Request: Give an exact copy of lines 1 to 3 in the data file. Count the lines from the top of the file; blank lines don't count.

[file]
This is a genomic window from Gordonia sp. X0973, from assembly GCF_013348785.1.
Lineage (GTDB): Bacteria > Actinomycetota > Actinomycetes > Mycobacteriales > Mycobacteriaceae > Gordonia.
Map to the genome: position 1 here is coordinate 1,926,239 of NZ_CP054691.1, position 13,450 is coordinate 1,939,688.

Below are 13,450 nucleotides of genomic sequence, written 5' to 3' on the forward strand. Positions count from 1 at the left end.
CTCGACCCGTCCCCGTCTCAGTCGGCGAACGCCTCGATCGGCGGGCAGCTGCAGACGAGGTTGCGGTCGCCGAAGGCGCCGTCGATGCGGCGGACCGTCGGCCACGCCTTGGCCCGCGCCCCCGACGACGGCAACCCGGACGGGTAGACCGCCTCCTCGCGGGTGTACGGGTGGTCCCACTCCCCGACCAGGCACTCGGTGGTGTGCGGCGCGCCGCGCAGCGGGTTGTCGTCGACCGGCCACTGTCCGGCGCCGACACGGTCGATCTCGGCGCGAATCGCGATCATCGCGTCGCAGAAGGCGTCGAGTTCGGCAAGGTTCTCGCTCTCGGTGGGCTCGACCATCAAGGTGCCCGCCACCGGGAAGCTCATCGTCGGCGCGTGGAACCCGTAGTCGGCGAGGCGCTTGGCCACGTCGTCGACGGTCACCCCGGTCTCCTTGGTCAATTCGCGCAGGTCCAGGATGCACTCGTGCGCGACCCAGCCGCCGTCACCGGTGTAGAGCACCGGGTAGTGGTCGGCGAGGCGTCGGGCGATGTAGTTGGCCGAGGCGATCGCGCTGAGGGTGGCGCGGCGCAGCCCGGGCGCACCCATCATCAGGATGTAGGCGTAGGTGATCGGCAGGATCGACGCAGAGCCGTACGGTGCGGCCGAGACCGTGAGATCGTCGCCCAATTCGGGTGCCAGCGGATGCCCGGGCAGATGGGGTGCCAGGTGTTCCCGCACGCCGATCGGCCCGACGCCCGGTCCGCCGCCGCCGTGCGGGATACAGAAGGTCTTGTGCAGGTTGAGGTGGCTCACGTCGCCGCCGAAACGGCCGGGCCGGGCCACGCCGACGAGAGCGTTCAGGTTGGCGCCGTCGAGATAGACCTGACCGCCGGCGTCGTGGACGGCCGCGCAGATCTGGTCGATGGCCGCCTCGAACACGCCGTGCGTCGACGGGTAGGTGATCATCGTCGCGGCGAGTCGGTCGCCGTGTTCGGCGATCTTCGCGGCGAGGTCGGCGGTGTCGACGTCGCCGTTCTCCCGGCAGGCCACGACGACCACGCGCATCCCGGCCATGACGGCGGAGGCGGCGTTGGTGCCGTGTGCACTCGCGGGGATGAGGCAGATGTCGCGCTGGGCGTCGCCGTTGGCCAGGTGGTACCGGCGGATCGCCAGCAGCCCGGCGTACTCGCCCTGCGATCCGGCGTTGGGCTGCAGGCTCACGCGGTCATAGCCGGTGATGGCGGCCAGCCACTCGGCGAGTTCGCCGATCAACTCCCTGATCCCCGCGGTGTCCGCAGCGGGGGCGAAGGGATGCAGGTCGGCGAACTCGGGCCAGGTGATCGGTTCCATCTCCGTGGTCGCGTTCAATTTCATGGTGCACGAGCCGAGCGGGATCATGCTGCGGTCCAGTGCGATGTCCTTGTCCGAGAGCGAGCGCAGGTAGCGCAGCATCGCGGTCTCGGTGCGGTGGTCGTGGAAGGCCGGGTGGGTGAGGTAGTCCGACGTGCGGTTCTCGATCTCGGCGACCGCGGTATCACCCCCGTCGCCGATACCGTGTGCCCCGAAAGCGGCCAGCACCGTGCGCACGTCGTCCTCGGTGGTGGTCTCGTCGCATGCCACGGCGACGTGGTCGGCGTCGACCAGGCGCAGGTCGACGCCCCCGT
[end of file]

This is a genomic window from Gordonia sp. X0973, from assembly GCF_013348785.1.
Lineage (GTDB): Bacteria > Actinomycetota > Actinomycetes > Mycobacteriales > Mycobacteriaceae > Gordonia.
Map to the genome: position 1 here is coordinate 1,926,239 of NZ_CP054691.1, position 13,450 is coordinate 1,939,688.